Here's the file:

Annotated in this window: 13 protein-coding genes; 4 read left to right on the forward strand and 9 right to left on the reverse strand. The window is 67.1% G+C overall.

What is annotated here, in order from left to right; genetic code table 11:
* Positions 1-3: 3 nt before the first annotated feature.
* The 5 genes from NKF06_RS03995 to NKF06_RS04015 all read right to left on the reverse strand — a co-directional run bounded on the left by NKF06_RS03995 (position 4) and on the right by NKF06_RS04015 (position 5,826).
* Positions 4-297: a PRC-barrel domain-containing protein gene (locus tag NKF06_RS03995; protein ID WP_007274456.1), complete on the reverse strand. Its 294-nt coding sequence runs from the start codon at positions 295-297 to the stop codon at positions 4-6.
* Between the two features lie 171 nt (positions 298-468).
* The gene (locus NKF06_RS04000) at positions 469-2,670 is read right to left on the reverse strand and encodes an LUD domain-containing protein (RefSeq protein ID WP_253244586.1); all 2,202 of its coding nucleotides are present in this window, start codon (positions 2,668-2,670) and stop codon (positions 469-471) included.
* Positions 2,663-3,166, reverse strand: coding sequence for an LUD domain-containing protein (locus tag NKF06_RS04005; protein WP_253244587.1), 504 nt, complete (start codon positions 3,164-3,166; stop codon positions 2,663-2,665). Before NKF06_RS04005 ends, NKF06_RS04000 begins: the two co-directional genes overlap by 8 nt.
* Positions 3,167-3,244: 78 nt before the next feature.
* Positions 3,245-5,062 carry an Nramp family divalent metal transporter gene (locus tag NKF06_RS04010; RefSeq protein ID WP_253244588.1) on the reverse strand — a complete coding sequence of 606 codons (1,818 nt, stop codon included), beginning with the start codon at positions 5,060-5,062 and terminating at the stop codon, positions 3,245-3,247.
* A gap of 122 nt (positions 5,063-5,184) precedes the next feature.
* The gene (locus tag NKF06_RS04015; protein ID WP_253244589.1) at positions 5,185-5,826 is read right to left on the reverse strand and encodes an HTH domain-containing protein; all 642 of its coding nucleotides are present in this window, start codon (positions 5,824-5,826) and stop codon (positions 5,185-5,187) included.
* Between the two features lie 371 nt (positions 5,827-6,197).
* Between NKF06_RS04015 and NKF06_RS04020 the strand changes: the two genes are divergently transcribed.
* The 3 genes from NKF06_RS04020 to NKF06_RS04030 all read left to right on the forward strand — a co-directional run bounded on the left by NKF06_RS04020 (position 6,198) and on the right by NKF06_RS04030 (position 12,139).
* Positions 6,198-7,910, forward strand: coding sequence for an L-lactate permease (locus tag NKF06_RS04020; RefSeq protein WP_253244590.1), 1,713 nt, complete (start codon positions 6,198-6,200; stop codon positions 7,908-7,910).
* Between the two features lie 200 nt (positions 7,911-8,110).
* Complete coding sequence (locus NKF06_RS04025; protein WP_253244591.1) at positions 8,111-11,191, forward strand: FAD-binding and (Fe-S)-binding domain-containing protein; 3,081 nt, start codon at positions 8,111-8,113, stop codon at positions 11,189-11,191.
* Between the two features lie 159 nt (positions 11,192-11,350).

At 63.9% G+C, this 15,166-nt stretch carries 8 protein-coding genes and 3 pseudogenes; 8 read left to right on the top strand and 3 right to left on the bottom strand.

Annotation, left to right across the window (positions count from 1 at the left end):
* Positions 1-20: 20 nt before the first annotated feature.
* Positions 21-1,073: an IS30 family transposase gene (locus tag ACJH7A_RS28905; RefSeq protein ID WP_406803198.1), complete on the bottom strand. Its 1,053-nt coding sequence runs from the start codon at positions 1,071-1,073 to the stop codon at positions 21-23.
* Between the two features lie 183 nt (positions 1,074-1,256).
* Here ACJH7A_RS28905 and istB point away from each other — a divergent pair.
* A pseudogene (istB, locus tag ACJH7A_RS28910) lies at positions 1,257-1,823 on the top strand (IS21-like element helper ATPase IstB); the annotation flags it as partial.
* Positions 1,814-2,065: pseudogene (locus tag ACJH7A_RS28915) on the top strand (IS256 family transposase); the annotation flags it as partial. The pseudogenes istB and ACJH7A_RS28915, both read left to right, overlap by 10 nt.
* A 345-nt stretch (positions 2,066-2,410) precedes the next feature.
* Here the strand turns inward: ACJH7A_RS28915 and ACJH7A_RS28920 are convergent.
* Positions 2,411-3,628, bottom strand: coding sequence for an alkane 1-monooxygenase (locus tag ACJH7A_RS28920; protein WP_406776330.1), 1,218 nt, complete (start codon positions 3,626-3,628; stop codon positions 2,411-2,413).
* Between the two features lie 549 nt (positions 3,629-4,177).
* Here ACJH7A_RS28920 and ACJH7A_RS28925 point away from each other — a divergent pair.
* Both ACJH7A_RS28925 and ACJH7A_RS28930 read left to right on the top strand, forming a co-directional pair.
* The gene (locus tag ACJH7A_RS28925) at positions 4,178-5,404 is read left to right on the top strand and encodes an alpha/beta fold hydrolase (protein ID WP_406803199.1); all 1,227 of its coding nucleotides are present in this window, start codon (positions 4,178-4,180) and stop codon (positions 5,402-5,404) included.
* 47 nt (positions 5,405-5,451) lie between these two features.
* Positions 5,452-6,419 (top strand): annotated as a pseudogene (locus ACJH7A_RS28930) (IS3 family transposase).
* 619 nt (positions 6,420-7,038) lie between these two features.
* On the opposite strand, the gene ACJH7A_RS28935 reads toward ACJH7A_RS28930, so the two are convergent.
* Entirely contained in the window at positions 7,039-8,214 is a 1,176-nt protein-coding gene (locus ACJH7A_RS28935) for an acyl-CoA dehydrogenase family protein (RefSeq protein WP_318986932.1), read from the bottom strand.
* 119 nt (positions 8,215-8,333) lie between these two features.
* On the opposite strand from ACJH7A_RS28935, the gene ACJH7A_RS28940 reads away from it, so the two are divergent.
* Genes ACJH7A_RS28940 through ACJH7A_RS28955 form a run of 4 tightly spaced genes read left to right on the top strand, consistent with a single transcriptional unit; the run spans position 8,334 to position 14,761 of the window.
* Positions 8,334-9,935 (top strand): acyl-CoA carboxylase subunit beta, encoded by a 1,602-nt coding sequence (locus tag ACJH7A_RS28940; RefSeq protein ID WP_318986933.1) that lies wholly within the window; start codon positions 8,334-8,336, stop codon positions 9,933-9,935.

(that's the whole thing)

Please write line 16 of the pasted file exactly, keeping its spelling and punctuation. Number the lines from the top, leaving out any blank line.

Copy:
* Positions 6,198-7,910, forward strand: coding sequence for an L-lactate permease (locus tag NKF06_RS04020; RefSeq protein WP_253244590.1), 1,713 nt, complete (start codon positions 6,198-6,200; stop codon positions 7,908-7,910).